Retirement planning can be challenging because there are many variables involved that are really out of the control of the individual. We simply cannot predict with certainty how the economy is going to go, and many people experienced retirement planning setbacks during the financial meltdown came to a head in 2008. But one thing that would seem as though it is a constant for all Americans when they reach retirement age is Social Security.
Of course we have to move forward with our retirement planning efforts with the full expectation of receiving Social Security and Medicare benefits but there is cause for concern, and it may be unwise to keep your head in the sand. Many people in Washington appear to be extremely intent on slashing budgets to reduce the deficit and Medicare, Social Security, and Medicaid are very costly programs. Plus, when you add in the astounding statistic that 10,000 people are applying for Social Security every day and that this is expected to continue for the next 20 years the strain on the system can only get worse before it gets better.
We we’ll see how Social Security funding holds up over the years, but under the Social Security regulations as they stand today full retirement age is between 66 and 67 for people who were born in 1943 and later. However, if you want to make the most of your Social Security benefits you have the option of delaying your retirement.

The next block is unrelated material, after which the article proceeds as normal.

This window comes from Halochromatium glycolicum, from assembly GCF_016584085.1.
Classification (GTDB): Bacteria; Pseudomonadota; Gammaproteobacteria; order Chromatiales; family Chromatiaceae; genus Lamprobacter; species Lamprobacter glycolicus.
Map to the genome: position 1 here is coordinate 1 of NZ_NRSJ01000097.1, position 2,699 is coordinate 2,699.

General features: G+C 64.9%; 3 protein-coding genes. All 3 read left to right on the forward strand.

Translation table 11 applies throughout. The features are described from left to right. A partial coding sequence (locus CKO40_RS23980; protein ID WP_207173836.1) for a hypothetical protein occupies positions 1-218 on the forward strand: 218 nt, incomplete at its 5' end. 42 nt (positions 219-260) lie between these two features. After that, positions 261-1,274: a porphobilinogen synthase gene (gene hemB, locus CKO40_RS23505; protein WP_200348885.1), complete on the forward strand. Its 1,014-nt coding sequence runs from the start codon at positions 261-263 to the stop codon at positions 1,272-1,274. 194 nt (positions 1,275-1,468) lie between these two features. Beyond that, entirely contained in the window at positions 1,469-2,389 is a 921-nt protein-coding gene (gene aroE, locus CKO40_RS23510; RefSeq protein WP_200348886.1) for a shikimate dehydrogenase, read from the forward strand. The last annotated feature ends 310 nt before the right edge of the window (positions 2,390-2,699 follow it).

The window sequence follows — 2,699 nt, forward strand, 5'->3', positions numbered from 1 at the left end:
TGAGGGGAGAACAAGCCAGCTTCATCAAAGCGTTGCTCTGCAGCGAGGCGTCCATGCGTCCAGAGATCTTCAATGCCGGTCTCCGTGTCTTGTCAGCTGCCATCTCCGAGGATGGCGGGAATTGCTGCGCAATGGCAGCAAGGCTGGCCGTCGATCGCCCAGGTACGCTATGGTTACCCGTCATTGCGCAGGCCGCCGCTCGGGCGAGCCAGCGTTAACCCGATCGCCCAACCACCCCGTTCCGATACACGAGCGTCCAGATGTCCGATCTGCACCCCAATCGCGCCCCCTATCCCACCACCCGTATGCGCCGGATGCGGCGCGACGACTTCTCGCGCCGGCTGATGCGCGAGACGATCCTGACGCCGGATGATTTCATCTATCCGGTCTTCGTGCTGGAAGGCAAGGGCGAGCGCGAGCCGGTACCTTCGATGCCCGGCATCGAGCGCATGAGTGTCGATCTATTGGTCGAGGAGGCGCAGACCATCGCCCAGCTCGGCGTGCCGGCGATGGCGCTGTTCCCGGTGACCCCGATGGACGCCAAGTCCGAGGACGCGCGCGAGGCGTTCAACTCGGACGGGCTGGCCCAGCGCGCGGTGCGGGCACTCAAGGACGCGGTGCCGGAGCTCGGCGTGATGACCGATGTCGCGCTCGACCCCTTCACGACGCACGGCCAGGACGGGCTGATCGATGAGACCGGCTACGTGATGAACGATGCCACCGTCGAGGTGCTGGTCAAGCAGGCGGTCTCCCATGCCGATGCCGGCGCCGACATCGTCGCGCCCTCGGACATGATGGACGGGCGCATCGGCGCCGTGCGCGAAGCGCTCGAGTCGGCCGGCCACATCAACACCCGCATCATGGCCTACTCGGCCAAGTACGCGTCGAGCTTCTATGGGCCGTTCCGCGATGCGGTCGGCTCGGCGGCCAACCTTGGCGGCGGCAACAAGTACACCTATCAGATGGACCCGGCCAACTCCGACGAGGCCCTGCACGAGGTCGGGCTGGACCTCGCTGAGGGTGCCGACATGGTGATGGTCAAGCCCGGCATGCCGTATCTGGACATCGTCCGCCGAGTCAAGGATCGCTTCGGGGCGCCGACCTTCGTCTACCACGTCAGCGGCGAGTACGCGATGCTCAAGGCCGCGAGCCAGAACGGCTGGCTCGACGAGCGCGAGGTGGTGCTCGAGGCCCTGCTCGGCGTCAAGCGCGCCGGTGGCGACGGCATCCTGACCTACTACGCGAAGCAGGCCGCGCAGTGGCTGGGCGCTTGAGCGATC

Each year that you work beyond your full retirement age you earn delayed retirement credits that increase the amount of your benefit when you do in fact retire. For people born in 1943 and after the amount of increase is 8% per year for every year that you work beyond your full retirement age. In addition, Social Security benefits are calculated based on your 35 highest earning years. So if you were to work three years beyond your full retirement age those years could supplant three years early in your career when you were making less money and your benefit would rise as a result.